Does the brain have a Pokémon area?

A scientific study on Pokémon? You're not the only one to be skeptical of the idea. Project initiator Jesse Gomez also had trouble convincing his colleagues. According to the neuroanatomist, there may be an area of the brain specifically designed to recognize hundreds of Pokémon characters. See how this unusual research can teach us more about the way our visual cortex works.

Pokémon video games have known unwavering success since the late 90s, and they’re still very popular today. The study’s lead author, Jesse Gomez, is himself a big fan: “I played it nonstop starting around age 6 or 7. I kept playing throughout my childhood. What was unique about Pokémon is that there are hundreds of characters, and you have to know everything about them in order to play the game successfully. The game rewards you for individuating hundreds of these little, similar?looking characters.” The scientist hypothesized that intense exposure to the game during early childhood could lead to a preferential activation of these characters in the brain in adulthood. In other words, he wanted to see if there was a brain area for Pokémon…

While the hypothesis may at first seem far-fetched, the researchers realized that it could be a good way to better understand the functional organization of the human visual cortex. Primate studies have already found that the visual cortex (the part of the brain that processes what we see) can develop regions dedicated to a new category of objects, provided that the primates are exposed to the objects early on. Jesse Gomez and his colleagues at Stanford University wanted to see if these findings could also be established in humans.

They used functional magnetic resonance imaging to visualize the brain activity of a single group of adults who had played Pokémon extensively as children. Pokémon characters are particularly interesting because they look very different from objects we typically encounter in our daily experience. The 11 adults (including study co-authors J. Gomez and M. Barnett) were placed in an fMRI scanner where they were able to see hundreds of Pokémon characters (from Game Boy).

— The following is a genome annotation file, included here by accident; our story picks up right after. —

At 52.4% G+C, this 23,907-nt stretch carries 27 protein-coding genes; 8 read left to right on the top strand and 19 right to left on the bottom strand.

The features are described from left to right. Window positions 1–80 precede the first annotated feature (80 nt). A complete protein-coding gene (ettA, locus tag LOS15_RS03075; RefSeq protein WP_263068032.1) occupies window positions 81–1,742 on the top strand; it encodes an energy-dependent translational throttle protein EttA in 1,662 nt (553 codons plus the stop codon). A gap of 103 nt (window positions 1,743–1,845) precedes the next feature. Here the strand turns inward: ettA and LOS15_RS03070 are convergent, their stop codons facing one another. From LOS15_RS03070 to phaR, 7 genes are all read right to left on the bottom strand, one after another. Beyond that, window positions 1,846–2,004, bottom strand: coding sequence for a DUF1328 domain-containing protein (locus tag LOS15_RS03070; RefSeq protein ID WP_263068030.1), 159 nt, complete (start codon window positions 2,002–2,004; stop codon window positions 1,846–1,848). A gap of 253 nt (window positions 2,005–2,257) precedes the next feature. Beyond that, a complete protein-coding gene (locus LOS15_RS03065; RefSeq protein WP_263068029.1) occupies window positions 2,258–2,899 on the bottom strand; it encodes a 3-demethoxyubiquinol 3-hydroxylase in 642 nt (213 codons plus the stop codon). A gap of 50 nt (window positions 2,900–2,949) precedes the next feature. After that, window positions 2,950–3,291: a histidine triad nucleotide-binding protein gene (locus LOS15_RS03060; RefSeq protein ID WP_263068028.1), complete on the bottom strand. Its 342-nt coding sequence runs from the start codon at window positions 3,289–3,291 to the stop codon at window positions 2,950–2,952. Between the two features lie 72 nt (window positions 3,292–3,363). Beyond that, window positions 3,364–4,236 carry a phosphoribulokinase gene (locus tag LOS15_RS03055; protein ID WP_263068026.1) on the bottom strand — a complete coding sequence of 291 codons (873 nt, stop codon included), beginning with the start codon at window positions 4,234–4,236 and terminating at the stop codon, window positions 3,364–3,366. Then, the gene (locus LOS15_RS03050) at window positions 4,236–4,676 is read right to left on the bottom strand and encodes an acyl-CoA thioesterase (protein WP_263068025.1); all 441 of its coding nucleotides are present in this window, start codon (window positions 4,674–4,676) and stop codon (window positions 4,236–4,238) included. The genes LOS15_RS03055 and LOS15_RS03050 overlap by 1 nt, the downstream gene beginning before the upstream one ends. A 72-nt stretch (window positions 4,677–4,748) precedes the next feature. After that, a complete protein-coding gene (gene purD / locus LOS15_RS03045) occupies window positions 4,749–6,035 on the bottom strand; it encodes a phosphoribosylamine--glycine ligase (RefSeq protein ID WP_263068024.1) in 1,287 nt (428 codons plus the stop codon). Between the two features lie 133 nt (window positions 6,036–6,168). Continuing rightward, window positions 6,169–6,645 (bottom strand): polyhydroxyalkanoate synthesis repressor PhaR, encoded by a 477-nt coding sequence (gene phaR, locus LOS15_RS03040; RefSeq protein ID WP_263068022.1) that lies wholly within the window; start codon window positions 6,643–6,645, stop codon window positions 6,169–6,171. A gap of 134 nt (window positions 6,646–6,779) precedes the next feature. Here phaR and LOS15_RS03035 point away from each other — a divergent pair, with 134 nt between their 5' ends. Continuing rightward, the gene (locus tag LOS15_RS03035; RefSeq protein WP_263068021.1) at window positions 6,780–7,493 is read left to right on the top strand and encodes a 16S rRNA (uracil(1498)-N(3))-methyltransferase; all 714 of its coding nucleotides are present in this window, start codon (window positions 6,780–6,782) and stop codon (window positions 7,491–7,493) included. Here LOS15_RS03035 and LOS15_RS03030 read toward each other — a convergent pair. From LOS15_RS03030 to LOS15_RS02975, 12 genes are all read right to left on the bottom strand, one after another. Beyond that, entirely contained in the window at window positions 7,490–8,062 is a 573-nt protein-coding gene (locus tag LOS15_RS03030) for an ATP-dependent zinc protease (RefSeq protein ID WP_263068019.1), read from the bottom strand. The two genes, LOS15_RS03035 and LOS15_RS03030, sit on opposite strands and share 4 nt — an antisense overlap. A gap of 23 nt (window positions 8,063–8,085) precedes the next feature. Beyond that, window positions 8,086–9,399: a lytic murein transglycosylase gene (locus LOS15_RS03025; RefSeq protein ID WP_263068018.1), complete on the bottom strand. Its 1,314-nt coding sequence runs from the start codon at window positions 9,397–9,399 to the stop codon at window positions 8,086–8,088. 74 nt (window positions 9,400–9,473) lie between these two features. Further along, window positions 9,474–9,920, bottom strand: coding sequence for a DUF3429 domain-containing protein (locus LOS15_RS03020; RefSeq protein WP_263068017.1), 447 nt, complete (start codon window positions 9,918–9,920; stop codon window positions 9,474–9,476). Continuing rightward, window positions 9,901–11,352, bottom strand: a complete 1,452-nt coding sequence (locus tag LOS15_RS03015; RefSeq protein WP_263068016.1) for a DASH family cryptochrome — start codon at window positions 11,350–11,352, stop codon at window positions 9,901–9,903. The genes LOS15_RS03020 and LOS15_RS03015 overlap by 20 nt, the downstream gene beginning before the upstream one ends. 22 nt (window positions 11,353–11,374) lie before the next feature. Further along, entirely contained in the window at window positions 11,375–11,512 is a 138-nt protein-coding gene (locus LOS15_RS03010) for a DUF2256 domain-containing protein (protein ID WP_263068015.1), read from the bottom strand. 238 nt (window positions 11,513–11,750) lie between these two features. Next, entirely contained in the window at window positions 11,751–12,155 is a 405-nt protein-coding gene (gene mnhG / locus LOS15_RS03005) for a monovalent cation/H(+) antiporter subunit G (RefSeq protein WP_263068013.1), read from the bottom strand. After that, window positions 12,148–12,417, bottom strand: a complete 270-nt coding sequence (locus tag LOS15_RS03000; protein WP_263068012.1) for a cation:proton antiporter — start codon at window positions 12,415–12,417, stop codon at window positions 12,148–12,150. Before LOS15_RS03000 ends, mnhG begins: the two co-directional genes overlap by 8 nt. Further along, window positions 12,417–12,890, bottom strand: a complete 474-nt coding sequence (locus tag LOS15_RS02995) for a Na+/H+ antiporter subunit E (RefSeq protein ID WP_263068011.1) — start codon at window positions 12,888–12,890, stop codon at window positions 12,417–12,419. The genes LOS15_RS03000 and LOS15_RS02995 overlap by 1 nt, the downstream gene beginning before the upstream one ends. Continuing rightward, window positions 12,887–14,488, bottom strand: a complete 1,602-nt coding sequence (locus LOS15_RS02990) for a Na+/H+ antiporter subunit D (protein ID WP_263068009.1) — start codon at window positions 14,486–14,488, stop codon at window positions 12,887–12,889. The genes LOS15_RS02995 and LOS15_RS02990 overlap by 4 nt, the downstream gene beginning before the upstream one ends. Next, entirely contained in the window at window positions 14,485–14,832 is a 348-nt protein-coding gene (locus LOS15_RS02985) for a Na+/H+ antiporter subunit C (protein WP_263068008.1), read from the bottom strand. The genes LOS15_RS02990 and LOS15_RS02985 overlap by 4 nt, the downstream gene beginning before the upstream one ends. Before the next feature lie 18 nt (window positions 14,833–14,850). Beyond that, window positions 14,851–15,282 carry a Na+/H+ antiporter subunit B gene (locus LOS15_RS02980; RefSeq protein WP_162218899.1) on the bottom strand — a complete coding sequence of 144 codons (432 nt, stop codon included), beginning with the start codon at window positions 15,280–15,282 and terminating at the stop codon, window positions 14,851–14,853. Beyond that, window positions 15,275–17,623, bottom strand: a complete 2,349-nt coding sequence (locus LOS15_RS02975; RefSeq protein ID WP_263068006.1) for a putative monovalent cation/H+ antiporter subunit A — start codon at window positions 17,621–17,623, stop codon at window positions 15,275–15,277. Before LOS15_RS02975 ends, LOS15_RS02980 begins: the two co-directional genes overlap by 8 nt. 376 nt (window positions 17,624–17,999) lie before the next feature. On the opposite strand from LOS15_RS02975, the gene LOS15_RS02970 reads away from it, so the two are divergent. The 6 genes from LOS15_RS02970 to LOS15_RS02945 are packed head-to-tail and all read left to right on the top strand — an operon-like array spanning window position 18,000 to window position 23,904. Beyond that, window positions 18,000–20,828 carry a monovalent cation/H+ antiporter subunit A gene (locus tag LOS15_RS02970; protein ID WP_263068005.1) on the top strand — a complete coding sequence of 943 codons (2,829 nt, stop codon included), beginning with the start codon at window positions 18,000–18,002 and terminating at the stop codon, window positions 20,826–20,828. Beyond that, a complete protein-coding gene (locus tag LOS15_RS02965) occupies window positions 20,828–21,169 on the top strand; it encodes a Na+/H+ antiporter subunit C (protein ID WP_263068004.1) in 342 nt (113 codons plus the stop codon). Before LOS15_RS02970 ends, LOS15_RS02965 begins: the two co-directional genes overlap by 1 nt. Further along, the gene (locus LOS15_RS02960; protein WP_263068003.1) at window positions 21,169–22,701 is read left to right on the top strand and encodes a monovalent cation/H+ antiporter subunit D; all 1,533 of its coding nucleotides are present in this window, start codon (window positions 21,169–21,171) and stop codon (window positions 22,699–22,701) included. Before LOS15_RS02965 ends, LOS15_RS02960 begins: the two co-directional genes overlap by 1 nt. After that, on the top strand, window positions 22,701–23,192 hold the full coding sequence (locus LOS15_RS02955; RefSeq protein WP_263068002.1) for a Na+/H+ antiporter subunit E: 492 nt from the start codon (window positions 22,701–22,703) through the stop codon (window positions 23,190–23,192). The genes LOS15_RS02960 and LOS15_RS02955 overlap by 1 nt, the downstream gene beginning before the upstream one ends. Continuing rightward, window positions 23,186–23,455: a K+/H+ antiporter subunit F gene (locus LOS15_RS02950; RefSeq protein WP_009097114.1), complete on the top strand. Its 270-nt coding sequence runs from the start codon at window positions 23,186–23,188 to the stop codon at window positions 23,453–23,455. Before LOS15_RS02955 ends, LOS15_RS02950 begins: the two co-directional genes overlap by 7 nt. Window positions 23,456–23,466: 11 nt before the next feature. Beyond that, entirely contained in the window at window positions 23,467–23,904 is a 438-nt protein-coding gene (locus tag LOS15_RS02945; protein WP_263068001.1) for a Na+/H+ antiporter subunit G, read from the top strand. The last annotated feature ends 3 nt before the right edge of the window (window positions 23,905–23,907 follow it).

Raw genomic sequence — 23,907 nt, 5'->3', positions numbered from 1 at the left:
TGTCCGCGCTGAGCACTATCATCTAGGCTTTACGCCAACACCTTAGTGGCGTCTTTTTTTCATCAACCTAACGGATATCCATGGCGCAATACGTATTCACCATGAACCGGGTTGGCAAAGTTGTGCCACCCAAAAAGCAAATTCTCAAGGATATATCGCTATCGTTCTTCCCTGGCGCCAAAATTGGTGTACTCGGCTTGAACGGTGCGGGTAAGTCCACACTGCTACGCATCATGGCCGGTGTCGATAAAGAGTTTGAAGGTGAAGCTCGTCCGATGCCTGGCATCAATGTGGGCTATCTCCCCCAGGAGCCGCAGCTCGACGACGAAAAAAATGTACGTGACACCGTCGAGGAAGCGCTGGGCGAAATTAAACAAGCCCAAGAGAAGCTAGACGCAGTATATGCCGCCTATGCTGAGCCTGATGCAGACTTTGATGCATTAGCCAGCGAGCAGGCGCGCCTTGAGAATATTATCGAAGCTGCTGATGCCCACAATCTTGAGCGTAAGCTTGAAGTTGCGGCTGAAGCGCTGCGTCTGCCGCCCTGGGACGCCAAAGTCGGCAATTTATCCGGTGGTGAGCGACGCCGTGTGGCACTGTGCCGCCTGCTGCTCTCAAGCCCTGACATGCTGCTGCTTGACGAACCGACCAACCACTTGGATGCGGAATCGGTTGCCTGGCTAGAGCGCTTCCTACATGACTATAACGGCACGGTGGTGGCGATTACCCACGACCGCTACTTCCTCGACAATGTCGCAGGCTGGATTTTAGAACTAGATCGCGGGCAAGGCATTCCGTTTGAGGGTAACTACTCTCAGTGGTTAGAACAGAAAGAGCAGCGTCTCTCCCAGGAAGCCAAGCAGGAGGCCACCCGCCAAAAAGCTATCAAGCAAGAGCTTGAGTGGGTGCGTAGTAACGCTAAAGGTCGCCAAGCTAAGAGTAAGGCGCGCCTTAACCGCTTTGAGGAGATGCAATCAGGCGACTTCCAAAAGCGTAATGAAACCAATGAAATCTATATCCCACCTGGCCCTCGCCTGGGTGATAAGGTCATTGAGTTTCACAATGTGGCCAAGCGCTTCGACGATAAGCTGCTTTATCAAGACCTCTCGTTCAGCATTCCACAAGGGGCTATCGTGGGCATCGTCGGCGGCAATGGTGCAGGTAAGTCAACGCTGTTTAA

It's important to note that the participants all held the same small screen at about the same viewing distance. This allowed the researchers to test the eccentricity bias. This visual theory posits that the connections in our visual cortex aren't influenced by the size or shape of the object, but by two factors: the amount of the visual field occupied by the objects and the parts of our vision (central or peripheral) used to view them. When playing Pokémon on a Game Boy, the characters occupy a very small part of our central visual field. The eccentricity bias theory predicts that the characters' location in the child's central vision (and not their shape, size, or animal characteristics) that determines where they will be located in the developing brain; in this case, the lateral visual cortex.

The results indicate that the brains of experimental group participants reacted more to Pokémon images when compared to a control group that had never played the video game as children. In experts on Pikachu and other Bulbasaurs, the “Pokémon center” is located in the occipitotemporal sulcus, a cerebral fold with millions of neurons, located just behind our ears. According to the researchers, this structure usually responds to images of animals (which may look like Pokémon characters).

While the study needs to be carried out on a larger cohort, according to the authors, the results suggest: “early childhood visual experience shapes the functional architecture of high-level visual cortex, resulting in a unique representation whose spatial topography is predictable.”

And for parents that worry about the long-lasting impact of video games on the brain, study co-author K. Grill-Spector says jokingly that the 11 Pokémon experts that participated in the experiment have their PhDs.
Source: Jesse Gomez, Michael Barnett & Kalanit Grill-Spector, Extensive childhood experience with Pokémon suggests eccentricity drives organization of visual cortex, in Nature Human Behaviour, May 2019 // Standford University website, Stanford researchers identify brain region activated by Pokémon characters https://news.stanford.edu/2019/05/06/regular-pokemon-players-pikachu-brain/

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